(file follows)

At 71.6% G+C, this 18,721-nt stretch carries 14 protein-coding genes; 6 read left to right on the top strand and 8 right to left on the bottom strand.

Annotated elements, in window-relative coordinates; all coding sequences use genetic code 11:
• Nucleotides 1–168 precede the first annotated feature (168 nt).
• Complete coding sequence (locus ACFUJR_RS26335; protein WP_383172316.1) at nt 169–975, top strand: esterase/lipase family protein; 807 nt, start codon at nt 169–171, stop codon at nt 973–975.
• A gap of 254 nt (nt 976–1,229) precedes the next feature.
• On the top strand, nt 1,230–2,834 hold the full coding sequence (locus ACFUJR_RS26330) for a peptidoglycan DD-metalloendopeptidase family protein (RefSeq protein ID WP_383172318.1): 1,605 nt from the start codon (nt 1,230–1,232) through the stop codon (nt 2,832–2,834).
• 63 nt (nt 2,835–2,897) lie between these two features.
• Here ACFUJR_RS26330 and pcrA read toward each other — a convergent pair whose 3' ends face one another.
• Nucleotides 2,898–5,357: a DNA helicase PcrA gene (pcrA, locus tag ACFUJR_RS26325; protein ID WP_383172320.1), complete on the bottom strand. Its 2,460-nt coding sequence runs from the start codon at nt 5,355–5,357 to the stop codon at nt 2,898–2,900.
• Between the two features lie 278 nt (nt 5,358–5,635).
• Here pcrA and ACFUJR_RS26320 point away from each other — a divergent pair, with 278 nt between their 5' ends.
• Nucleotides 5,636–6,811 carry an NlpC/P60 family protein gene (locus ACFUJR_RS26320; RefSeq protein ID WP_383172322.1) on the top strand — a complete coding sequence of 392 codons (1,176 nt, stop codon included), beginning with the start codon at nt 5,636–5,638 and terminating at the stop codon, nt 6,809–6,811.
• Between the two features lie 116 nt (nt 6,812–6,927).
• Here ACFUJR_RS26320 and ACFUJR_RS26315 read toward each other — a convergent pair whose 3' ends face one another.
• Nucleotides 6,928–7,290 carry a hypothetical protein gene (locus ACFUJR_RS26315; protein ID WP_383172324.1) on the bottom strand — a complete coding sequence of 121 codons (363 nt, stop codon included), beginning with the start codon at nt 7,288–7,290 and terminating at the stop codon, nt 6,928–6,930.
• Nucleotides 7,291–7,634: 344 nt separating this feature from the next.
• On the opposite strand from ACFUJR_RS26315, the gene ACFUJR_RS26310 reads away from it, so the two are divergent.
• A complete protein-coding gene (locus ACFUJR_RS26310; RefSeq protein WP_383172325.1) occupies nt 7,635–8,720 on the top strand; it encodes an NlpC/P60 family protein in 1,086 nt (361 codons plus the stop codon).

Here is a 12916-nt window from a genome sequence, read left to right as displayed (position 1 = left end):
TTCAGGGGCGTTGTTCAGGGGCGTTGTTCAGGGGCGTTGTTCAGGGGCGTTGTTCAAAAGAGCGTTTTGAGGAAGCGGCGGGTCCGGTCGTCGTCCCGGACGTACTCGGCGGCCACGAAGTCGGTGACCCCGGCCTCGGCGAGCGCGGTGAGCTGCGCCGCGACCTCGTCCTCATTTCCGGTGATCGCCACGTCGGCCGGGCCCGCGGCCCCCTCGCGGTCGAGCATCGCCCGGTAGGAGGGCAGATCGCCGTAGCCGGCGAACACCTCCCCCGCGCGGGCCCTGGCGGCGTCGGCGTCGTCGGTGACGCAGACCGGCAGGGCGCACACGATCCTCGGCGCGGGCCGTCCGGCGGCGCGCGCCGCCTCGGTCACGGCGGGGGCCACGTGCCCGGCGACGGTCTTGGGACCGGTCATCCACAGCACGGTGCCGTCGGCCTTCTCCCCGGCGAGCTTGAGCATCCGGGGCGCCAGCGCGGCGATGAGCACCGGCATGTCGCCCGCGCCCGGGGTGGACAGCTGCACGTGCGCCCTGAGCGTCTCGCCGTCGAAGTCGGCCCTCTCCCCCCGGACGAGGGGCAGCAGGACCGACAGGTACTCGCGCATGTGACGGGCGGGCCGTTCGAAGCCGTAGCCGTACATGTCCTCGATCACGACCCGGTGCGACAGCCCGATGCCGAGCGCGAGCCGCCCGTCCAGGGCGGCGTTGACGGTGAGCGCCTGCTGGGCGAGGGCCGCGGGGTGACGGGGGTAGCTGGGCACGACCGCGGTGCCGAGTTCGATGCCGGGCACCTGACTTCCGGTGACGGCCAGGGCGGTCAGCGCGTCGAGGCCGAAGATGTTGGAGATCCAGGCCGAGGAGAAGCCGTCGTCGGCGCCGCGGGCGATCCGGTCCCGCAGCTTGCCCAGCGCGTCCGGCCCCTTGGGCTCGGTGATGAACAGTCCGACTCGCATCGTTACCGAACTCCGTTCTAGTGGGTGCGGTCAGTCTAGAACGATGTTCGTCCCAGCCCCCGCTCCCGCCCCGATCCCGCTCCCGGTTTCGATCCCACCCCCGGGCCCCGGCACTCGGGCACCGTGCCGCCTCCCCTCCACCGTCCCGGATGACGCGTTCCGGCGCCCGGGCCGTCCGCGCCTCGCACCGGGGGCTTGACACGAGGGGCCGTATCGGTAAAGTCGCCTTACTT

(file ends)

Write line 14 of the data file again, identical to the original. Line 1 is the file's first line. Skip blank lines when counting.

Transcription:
• Here ACFUJR_RS26320 and ACFUJR_RS26315 read toward each other — a convergent pair whose 3' ends face one another.